Through its brief lifespan, Apple sold about 80,000 Lisa's.
Officially, Apple states that Lisa stood for "Local Integrated
Software Architecture" Unofficially, Lisa has been associated
with the name of a daughter born to Steve Jobs and Nancy Rogers in May
In late 1978 several new computer project were started at Apple. The
first, an enhanced version of the Apple II with
custom chips, was code-named Annie. Woz worked with another engineer on
it but didn't complete the project. Executive also discussed having Woz
design a supercomputer utilizing bit-sliced architecture, which would spread
the capabilities of the microprocessor over several identical chips. An
engineering staff was put together for this computer, code named LISA .
The Lisa project started slowly and passed through many incarnations
over several years. Eventually a former Hewlett-Packard engineer (John
Couch) hired by Tom Whitney took over as it's project director.
In the spring of 1979 After some stock deals with Xerox, Steve
Jobs was allowed to tour Xerox's California think tank, the Palo Alto Research
Center (PARC). Jobs, who had often given employee Jef Raskin's
ideas about graphical user interfaces little merit, was encouraged to see
the new technologies Xerox was working on. While at PARC, Jobs saw three
Although Jobs was only to implement OOP some 7 years later on the
computer and although Ethernet only saw limited use in Appletalk, it was
soon mandated that the
Lisa would have a GUI.
The Graphical User Interface (GUI)
Object Oriented Programming (OOP)
During his tour of PARC, Steve Jobs saw a demonstration of a new computer
language, Smalltalk, which emphasized graphics and a new mouse-controlled
user interface. The graphics resolution was good enough to allow all sorts
of tricks that Jobs knew were impossible on the Apple
II or Apple III. It was an input device conceptually
distinct from anything then in use on personal computers.
Jobs made a second trip to PARC, this time with Bill Atkinson. Bill
was as excited as Jobs about the PARC innovation. Over a few month, LISA
had changed from WOZ's multi-chip design to one based on a new, powerful
microprocessor from Motorola, the 68000. Atkinson would create a revolutionary
graphics package for it.
Jobs hired one of the principal scientist away from Xerox PARC and
assigned him to Lisa. Larry Tessler's task was to design the most advanced
personal computer system available and make Apple the technological leader.
The Lisa was developed further and further, with such
additions as proprietary floppy drives and a modular construction working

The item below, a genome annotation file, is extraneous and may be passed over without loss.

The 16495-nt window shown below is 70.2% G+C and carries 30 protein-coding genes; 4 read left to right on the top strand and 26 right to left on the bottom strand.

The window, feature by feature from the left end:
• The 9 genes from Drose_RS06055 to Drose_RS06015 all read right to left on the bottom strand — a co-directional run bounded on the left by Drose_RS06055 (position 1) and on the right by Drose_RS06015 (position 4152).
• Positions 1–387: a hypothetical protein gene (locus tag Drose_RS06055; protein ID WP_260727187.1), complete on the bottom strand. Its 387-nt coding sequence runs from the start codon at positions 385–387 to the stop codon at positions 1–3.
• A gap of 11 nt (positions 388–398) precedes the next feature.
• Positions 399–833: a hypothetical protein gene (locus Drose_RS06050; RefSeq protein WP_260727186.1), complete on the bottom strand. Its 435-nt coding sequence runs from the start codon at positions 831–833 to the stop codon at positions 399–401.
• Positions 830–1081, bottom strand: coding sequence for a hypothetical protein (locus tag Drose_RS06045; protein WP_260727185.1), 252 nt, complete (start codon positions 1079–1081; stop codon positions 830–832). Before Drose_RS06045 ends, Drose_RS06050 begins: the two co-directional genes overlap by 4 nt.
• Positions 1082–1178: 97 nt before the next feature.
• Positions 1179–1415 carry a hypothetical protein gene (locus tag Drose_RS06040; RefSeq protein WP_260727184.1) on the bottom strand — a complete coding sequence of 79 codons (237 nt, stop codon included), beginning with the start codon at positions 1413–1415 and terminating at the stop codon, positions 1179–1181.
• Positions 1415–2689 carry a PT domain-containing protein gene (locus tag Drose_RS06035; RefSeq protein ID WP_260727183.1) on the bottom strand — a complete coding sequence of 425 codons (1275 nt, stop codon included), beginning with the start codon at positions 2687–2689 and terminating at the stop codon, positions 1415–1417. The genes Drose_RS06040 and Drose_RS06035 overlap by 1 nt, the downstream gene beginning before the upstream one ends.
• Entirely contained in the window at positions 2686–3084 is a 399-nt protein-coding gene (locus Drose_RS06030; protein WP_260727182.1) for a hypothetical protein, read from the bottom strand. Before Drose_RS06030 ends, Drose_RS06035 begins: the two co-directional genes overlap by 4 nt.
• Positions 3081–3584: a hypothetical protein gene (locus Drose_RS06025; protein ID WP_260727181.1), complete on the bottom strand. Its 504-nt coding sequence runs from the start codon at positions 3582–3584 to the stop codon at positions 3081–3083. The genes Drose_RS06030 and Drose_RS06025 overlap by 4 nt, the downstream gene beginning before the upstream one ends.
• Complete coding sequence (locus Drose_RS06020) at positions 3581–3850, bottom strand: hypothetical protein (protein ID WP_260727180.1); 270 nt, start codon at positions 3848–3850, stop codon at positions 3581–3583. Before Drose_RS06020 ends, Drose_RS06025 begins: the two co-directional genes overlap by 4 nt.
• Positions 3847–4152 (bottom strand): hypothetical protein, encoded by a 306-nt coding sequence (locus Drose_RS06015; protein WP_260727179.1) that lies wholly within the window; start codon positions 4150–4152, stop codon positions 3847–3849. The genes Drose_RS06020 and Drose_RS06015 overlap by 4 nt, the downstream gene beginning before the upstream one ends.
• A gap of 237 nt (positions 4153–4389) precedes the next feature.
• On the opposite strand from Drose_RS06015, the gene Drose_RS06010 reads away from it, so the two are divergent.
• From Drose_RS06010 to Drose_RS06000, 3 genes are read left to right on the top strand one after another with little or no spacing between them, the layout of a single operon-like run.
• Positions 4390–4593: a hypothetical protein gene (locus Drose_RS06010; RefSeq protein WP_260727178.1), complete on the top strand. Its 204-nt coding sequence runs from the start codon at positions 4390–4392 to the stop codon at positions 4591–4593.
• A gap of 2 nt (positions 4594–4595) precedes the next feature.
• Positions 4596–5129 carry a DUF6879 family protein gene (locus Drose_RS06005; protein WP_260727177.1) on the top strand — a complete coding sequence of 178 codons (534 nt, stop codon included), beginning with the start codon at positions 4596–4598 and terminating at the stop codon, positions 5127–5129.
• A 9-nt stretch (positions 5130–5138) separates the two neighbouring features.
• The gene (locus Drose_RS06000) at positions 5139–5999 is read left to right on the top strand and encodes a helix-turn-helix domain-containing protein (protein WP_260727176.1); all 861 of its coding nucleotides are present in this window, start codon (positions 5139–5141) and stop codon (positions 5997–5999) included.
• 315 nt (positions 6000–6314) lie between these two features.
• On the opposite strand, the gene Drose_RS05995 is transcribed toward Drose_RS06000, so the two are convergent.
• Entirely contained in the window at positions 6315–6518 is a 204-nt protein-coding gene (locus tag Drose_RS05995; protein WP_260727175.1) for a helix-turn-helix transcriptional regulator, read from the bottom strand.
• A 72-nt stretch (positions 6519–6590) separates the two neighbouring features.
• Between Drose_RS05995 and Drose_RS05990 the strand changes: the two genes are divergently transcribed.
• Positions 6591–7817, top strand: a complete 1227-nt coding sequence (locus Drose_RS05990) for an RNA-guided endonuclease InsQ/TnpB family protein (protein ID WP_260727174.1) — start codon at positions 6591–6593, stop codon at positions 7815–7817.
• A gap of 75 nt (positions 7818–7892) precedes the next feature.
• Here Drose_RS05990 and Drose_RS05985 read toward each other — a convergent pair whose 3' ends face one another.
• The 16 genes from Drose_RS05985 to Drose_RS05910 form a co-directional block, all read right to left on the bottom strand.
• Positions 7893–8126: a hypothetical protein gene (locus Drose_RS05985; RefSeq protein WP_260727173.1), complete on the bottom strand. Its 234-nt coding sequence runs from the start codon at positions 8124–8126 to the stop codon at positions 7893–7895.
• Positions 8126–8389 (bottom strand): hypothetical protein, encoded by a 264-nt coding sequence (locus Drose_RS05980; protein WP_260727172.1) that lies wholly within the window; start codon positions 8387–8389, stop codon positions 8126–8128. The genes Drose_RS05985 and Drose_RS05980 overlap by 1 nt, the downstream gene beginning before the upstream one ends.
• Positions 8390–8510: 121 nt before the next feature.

their way into the design, among many other features. Steve Jobs, demanding
constant refinement, saw feature after feature given to the Lisa,
delaying release times and driving the price up to an expensive $9995US.
Jobs was eventually barred from the project and the Lisa 1 was released
in january 1983.
Apple Computer unveils the Lisa computer, with 1MB RAM, 2MB ROM, 5MB
hard drive. It was slow, but innovative.
The Lisa was based on the Xerox Star System,
and cost Apple Computer US$50 million to develop. It is the first personal
computer with a graphical user interface (GUI).
The software for it cost Apple Computer US$100 million to develop.
In January 1984 Apple releases a new version of the Lisa computer,
the Lisa 2. It uses all new software, as well as the Macintosh operating
Apple Computer officially renames the Lisa the Macintosh XL
in January 1985.
May 15 1985 The last Lisa/Mac XL is produced at a Carrollton, Texas
factory. Sun Remarketing buys thousands
of the last Lisas, and is able to sell most of them at fair prices after
upgrading them with current Macintosh technology.
In 1989 Apple buried thousands of Lisas in landfill.
CPU: Motorola 68000, 5 MHz
Original Price: $10,000
RAM: 512KB, expandable to 2MB
Display: Built-in 12" monochrome monitor
Keyboard: attached via coiled telephone-like cable
Storage: Built-in 31/2" floppy drive; internal 20MB hard drive
Ports: Mouse port, 2 serial ports, 2 Parallel ports, 1 video out
Three expansion slots
Applenet #: 00105537
Apple had had enough with the Lisa line, and in 1989 rented some land
in Utah at the Logan Landfill.
1967: Jef Raskin (Mac creator) writes Ph.D. thesis
on the Graphical User Interface (GUI) at Penn State University. In his
thesis he coins the term "QuickDraw" for the first time. This will eventually
become the name of the Mac's graphics routine 17 years later.